Blue Sky Vineyard in Makanda, just one of the festival participants
Memorial Day Merlot
A loaf of bread and a jug of wine? Why go small? Memorial Day weekend means 12 wineries, 20 artists, four bands, and a restaurant row’s worth of food vendors gathered over two days in Jackson County for the annual Shawnee Hills Wine Trail Art & Wine Festival. Bonus: This wine festival features a vintage baseball competition. Here, how to lift a glass to the boys of summer in downstate Illinois:
- The wine
The Shawnee Hill Wine Trail, which has roots going back nearly 25 years, when the owner of Alto Vineyards owner, Guy Renzaglia, planted a few acres of Chancellor, Chambourcin, Vidal, and Villard Blanc grapes. Today, there are a dozen wineries on the trail, which winds through Murphysboro County, and they’ll all be in one place—Murphysboro’s Riverside Park—from noon until 6 p.m. on Saturday, May 28th, and Sunday, May 29th.
- The art
In addition to all those vintners, the festival will feature Illinois artisans, including the jewelry designer Heather LaFoon, the folk art sculptor Tom Lawless, the photographers Michael Czerwonka and Thomas Casey, and the brass and copper sculptor Dave Dardis. A roster of four bands, ranging from one-woman acoustic singer/songwriter Wil Maring to the Kevin Lucas Orchestra, will provide ongoing entertainment.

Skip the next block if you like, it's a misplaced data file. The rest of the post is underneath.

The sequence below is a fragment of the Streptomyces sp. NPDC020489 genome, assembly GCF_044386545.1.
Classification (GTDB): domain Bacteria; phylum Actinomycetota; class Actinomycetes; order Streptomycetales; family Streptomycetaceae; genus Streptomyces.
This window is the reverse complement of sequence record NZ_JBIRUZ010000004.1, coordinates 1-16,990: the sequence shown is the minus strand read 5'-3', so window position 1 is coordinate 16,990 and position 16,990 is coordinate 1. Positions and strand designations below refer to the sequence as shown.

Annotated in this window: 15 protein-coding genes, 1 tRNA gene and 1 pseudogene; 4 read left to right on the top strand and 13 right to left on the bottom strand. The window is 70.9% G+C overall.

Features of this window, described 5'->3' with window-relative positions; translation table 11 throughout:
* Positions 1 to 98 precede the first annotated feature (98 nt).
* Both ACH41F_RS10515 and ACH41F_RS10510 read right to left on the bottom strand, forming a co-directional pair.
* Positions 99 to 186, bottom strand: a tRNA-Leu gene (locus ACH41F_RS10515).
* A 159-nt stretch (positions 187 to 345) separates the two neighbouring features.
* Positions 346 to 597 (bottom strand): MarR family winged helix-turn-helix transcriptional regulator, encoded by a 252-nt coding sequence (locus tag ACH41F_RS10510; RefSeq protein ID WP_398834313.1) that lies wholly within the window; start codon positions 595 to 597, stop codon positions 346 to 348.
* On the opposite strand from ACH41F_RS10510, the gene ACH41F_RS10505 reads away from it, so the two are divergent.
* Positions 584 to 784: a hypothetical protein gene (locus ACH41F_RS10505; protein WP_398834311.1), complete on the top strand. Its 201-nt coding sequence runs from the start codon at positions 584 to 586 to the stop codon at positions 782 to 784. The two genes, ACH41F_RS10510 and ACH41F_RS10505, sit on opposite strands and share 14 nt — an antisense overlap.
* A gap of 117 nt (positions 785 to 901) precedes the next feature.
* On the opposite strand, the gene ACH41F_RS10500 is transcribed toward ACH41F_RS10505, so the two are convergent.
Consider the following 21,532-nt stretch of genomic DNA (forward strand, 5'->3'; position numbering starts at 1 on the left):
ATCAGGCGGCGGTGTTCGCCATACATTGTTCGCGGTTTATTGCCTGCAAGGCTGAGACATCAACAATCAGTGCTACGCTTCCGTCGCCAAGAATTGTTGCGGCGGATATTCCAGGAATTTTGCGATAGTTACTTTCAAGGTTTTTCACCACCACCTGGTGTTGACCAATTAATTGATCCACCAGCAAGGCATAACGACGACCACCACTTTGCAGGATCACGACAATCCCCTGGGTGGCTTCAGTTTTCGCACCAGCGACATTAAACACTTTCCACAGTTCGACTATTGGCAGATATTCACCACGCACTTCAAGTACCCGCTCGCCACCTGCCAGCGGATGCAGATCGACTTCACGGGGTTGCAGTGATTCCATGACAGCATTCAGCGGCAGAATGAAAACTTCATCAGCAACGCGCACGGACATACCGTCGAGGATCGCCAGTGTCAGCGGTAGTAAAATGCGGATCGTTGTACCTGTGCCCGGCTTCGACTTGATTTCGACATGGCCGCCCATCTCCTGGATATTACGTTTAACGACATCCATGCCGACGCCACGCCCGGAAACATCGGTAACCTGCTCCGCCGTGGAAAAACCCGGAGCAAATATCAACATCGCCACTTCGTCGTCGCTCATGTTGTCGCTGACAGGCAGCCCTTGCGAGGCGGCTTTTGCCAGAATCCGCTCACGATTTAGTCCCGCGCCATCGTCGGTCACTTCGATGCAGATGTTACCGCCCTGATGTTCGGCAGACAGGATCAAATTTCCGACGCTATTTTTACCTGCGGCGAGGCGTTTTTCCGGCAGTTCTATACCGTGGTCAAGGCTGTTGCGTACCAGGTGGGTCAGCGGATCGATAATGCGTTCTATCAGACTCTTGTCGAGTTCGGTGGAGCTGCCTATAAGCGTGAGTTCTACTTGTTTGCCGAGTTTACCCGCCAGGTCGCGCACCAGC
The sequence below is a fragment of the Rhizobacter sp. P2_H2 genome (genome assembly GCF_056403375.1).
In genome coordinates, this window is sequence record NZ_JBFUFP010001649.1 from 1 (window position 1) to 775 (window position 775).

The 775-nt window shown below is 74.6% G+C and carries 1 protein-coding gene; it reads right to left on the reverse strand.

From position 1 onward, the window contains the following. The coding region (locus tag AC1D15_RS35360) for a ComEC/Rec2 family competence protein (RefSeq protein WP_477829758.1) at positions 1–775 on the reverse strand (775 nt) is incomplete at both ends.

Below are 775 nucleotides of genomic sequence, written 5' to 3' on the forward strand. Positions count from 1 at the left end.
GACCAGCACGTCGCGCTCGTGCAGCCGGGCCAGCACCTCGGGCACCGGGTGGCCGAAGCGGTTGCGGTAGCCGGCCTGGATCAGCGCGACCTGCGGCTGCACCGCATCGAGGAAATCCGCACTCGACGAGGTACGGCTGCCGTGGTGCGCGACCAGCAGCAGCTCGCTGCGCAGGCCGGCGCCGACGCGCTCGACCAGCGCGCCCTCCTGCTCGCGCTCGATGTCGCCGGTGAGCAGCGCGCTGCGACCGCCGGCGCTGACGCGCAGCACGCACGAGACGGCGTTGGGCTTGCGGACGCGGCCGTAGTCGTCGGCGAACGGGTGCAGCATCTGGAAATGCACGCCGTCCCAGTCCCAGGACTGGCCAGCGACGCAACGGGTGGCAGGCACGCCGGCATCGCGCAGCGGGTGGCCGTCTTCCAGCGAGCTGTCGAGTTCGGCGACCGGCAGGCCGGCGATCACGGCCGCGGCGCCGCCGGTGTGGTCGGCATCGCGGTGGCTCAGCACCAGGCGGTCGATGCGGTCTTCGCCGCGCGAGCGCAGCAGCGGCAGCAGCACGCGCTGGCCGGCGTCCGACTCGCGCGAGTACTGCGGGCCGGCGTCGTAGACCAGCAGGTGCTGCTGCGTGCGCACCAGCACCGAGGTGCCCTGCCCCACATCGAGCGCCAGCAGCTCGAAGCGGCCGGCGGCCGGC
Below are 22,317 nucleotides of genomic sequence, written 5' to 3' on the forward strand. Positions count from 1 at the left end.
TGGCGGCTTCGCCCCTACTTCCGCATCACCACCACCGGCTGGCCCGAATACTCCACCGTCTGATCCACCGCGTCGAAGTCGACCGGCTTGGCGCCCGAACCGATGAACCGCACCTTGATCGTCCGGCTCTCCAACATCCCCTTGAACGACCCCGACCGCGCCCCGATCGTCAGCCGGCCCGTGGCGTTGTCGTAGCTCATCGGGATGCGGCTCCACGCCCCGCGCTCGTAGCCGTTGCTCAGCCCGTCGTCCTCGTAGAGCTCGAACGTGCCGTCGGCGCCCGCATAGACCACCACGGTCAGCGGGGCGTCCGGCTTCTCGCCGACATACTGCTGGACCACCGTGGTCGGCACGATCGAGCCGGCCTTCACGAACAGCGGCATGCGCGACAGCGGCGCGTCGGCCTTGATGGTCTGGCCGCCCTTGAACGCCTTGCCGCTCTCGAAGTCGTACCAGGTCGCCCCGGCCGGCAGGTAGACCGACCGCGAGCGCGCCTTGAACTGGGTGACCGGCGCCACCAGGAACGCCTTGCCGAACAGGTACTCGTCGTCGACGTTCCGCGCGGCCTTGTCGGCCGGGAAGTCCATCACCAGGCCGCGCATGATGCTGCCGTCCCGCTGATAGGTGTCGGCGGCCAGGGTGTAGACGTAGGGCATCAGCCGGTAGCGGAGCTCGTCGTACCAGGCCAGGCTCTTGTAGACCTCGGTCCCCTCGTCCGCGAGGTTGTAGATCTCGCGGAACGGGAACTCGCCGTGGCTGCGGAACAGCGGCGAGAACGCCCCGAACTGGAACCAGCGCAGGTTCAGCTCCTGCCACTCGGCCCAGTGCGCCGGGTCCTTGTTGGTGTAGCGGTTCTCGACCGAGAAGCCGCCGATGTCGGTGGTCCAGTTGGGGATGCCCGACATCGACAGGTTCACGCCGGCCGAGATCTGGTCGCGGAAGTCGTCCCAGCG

- The boys of summer
Finally: The Murphysboro Clarkes Vintage Base Ball team is named for one of two townsmen named Clarke, but nobody knows for certain whether it’s Horace W. Clarke (who was named superintendent of the Mobile and Ohio Rail Line in 1890) or James C. Clarke (who became president of the M&O in 1889). The team dresses as one would have in the late 1800s, meaning there’s no protective gear; they also play by vintage rules. Held at Riverside Park, the first game is slated for noon on Saturday, May 28th, with another on Sunday, May 29th.
GO Shawnee Hills Wine Trail Art & Wine Festival, Riverside Park, Murphysboro; 800-336-5883, shawneewinetrail.com.
Where to eat: Annie Mae’s (1602 Elm St.; 618-684-5599, anniemaesrestaurant.com) isn’t fancy, but it has a reputation for good pizza and Italian beef, and serves local wines on the menu. Owned by Elizabeth and Rebel Pinkston, The Cajun Cowboy Grill (1308 Walnut St.; 618-565-4766, cajuncowboygrill.com) serves gumbo, oyster soup, and alligator.
Where to stay: The Apple Tree Inn (200 N. 2nd St.; 800-626-4356, appletreeinnmurphysboro.com) has 29 rooms within a short drive of Kinkaid Lake, where fisherpeoples try to hook bass and muskie; rates range from $40 to $60
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